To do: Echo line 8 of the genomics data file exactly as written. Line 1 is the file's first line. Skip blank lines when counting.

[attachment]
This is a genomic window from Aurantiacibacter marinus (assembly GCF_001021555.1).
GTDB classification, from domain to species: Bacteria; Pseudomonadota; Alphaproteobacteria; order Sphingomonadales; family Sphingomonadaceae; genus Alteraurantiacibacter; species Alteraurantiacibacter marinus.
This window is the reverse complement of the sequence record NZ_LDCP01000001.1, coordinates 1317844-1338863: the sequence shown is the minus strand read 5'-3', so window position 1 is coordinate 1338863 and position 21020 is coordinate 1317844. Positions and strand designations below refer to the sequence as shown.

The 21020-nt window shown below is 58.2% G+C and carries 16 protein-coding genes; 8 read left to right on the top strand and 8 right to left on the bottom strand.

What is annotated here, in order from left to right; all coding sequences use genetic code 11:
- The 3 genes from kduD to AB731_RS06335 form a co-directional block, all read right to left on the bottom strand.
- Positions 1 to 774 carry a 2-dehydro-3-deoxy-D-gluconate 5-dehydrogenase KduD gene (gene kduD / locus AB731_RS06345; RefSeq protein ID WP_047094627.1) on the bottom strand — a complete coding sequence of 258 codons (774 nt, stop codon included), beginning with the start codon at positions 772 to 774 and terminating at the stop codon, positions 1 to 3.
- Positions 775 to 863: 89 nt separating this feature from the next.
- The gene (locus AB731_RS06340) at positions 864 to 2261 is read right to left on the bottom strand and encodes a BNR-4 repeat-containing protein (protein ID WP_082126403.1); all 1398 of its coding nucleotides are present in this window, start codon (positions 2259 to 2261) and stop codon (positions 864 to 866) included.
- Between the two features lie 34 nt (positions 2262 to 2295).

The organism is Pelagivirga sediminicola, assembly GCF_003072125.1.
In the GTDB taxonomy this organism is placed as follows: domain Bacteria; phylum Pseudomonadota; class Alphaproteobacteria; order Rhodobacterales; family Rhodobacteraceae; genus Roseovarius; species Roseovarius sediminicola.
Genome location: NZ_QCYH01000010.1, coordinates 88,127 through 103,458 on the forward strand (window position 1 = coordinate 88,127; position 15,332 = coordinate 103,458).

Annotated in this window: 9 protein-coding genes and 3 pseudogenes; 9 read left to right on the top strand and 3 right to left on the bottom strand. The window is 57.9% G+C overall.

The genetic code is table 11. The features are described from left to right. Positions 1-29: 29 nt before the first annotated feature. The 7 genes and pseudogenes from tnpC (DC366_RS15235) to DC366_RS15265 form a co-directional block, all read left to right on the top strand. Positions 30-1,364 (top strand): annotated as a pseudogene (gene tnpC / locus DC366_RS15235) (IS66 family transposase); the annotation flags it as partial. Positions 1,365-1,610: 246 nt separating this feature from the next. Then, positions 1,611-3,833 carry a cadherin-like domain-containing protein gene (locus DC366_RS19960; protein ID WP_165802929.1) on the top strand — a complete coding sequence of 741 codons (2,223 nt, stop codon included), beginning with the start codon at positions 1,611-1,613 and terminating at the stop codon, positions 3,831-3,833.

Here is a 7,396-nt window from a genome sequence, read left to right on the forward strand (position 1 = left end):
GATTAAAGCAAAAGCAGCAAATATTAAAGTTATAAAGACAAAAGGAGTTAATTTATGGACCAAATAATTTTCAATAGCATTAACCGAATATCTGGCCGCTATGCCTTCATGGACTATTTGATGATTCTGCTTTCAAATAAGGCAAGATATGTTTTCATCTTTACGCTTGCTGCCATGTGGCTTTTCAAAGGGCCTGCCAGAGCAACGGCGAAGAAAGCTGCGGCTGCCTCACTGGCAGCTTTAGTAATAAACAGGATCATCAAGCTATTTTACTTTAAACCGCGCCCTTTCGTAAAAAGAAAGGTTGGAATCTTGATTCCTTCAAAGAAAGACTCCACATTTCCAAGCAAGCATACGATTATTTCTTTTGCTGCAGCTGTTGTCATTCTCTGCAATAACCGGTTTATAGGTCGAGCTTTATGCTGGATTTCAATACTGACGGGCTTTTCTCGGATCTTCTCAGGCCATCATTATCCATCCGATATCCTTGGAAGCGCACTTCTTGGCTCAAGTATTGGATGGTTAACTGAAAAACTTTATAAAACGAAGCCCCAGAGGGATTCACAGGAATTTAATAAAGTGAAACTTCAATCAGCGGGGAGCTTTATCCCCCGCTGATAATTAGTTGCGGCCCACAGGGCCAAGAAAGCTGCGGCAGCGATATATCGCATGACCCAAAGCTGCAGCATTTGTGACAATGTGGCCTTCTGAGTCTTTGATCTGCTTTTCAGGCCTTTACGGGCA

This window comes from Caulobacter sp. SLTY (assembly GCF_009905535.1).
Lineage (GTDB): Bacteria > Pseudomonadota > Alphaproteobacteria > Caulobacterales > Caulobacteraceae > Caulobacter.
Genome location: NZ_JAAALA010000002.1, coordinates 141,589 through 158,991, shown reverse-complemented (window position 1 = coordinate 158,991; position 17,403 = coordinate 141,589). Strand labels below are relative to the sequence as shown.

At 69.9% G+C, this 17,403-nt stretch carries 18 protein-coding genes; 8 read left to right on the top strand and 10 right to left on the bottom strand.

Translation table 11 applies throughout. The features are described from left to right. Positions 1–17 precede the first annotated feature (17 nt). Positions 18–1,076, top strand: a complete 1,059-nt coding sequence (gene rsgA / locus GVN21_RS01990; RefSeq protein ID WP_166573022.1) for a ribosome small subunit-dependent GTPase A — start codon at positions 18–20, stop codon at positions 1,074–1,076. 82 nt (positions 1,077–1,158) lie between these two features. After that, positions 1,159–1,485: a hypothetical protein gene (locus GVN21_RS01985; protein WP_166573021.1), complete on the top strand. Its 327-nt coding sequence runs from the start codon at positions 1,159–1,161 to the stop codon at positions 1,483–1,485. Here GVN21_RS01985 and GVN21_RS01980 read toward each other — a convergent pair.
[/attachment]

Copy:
- Positions 775 to 863: 89 nt separating this feature from the next.